The Coming Colony/Chapter 18
A Land Boom in Perth—An Aristocratic Viticulturist—Typical "Younger Sons."
There was something in the way of a land "boom" in town allotments when I left Perth, especially in the main residential and professional street, St. George's Terrace, as well as in Hay Street, the main thoroughfare for retail business. In the former the late Earl of Carnarvon, with a prescient eye to the future, invested some £20,000 a few years ago, and his representatives still hold the property, which was purchased by the present Premier of Western Australia on Lord Carnarvon's behalf. Probably no very great advance could be got on the original purchase-money just now, but it may be regarded as what auctioneers call "an improving investment." Talking of English "big-wigs," it is curious how one runs across their traces in the most out-of-the-way locations. The "Upper Ten" are not likely to become wholly effete whilst one sees so many evidences of their enterprise in the "waste places of the earth"—a term which I use of Western Australia in an entirely Pickwickian sense. The President of the Legislative Council, Sir Thomas Cockburn Campbell, for example, represents a baronetcy won in the Napoleonic wars; whilst the Speaker of the Lower House is a scion of one of the oldest and most respected of Surrey families. A promising settler whom I met in Perth is a younger son of the late Right. Hon. W. P. Adam, who is still remembered in the House of Commons and elsewhere as the Government Whip of the later Palmerstonian and early Gladstonian period. His father died Governor of Madras, and the son is now feeling his way to fortune as a runholder in the Western Australian jungle, if I may so style the thickly timbered Black wood district. He comes of a stock of statesmen, though he is now fulfilling the family destiny more in the Cumberland sense of the word than in its usual acceptation.
One of my pleasantest reminiscences is of a visit I paid to the Hon. Josceline Amherst (to give him both his Imperial and local title), a younger brother of the earl of that name, who, after being attached to the Governor's staff in Fiji, has taken up his permanent abode in the absurdly depreciated "Cinderella" of the Australian group. The splendid climate makes it the natural refuge of the weak-chested, but Mr. Amherst, to his credit be it said, regards it as much in the light of a workshop as of a sanatorium. He has gone in for viticulture on a large scale in conjunction with Dr. Waylen, one of the most esteemed of old colonists and pioneers of the wine-producing industry, in which he embarked at Guildford as far back as 1859. The "Darlington" vineyard, as the partners call it, is situated close to the Eastern Railway, a few miles beyond Guildford, as one travels from Perth to Albany. Mr. Amherst lives in a stone villa, "mounted high" on a valley side above the railway line, and the whole estate shows evidences of the personal care expended on it. It is altogether a very pleasant retreat, divorced from the busy world to a certain extent, but still in easy proximity to it whenever a trip to the capital appears desirable. The house inside is made pleasant with hunting trophies, nicknacks, and family portraits, the latter of personages of English as well as Kentish renown, whilst outside gardens and avenues, only too rare in Western Australia, are being laid out on Mr. Amherst' s designs. Moderately endowed younger sons of the English nobility might do worse than follow Mr. Amherst's example, and seek this kind of busy seclusion, where, in what is really a model English shooting box, Mr. Amherst realises all the solid comforts without the superficial accompaniments and worries of a society which presents very little novelty after a few seasons' experience for those "born in the purple." On the principle that it is better to be acclaimed in a village than to be "one of the crowd" in a city, Mr. Amherst has chosen well, and he has at least got an elder son's privilege in Western Australia, where he is a member of the local House of Lords, and follows out the ancestral bent in his happy combination of country pursuits and pastimes with such political and social activities as opportunity may admit of and he may choose to enter on. Generally popular, and the beau idéal of that often decried but never surpassed type, the English gentlemen, Mr. Amherst has perhaps better fulfilled his life mission as an unconscious apostle of light and sweetness in Western Australia than he would have done had he adhered to English fleshpots, and lived the purposeless butterfly existence of the typical "younger son."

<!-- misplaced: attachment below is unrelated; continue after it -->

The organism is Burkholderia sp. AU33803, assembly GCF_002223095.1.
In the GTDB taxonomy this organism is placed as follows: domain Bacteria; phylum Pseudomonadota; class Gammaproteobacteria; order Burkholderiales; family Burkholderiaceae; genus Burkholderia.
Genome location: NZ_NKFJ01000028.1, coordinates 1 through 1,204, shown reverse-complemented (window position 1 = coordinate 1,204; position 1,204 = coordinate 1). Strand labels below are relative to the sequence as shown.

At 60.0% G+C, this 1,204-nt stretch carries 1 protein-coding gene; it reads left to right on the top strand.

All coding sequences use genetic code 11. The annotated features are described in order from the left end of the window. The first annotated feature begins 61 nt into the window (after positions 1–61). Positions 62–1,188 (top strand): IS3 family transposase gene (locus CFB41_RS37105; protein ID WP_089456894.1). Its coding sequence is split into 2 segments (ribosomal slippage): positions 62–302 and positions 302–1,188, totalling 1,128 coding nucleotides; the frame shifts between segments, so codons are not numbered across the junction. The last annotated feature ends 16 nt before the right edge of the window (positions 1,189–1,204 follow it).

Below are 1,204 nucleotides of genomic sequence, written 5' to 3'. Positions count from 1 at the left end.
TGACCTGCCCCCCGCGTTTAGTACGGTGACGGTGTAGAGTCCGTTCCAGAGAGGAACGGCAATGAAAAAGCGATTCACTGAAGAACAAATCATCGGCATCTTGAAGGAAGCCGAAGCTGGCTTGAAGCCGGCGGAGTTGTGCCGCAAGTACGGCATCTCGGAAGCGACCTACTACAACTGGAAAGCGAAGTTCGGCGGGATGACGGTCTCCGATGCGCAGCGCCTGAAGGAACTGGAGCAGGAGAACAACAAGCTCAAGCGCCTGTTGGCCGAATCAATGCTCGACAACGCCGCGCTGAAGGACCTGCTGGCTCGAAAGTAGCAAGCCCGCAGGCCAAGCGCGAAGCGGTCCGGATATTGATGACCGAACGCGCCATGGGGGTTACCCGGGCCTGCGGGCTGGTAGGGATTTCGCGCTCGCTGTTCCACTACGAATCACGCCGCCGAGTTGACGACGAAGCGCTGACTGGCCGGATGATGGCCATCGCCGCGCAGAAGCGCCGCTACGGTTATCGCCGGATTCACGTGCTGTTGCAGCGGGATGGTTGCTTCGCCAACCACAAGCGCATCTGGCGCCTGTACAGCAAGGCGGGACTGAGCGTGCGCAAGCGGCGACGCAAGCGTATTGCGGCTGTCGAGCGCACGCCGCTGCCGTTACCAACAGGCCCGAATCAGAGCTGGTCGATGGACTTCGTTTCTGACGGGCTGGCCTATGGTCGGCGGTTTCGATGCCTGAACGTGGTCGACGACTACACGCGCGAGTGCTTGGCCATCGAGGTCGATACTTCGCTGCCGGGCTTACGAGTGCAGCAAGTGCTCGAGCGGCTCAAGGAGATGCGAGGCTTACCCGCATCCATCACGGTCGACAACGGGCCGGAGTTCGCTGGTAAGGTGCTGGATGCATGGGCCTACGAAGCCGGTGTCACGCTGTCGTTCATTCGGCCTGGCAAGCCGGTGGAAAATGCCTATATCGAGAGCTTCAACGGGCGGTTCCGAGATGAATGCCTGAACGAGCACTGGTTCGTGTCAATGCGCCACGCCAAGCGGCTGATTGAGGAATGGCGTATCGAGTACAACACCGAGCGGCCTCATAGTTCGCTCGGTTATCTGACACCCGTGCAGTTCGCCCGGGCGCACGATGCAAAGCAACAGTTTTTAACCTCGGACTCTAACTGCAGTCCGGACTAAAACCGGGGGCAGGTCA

Mr. Amherst's single black domestic cooked and served an excellent and withal refined "collation," and after a lunch with the resident partner and Dr. Waylen I left with a considerable degree of Ahab-like envy of these modern Naboths. Probably none of the Amherst tenantry in grand old Kent live a more simple, laborious life than this cadet of the old landlord stock, but no one could be more loyal to noblesse oblige notions than this English country gentleman, who by some strange freak of chance has been converted into a Colonial M.L.C.
To give an idea of the rate of wages ruling in rural West Australia, I may state that Mr. Amherst pays his labourers 5s. a day and finds them house accommodation, or £1 per week with food and everything found.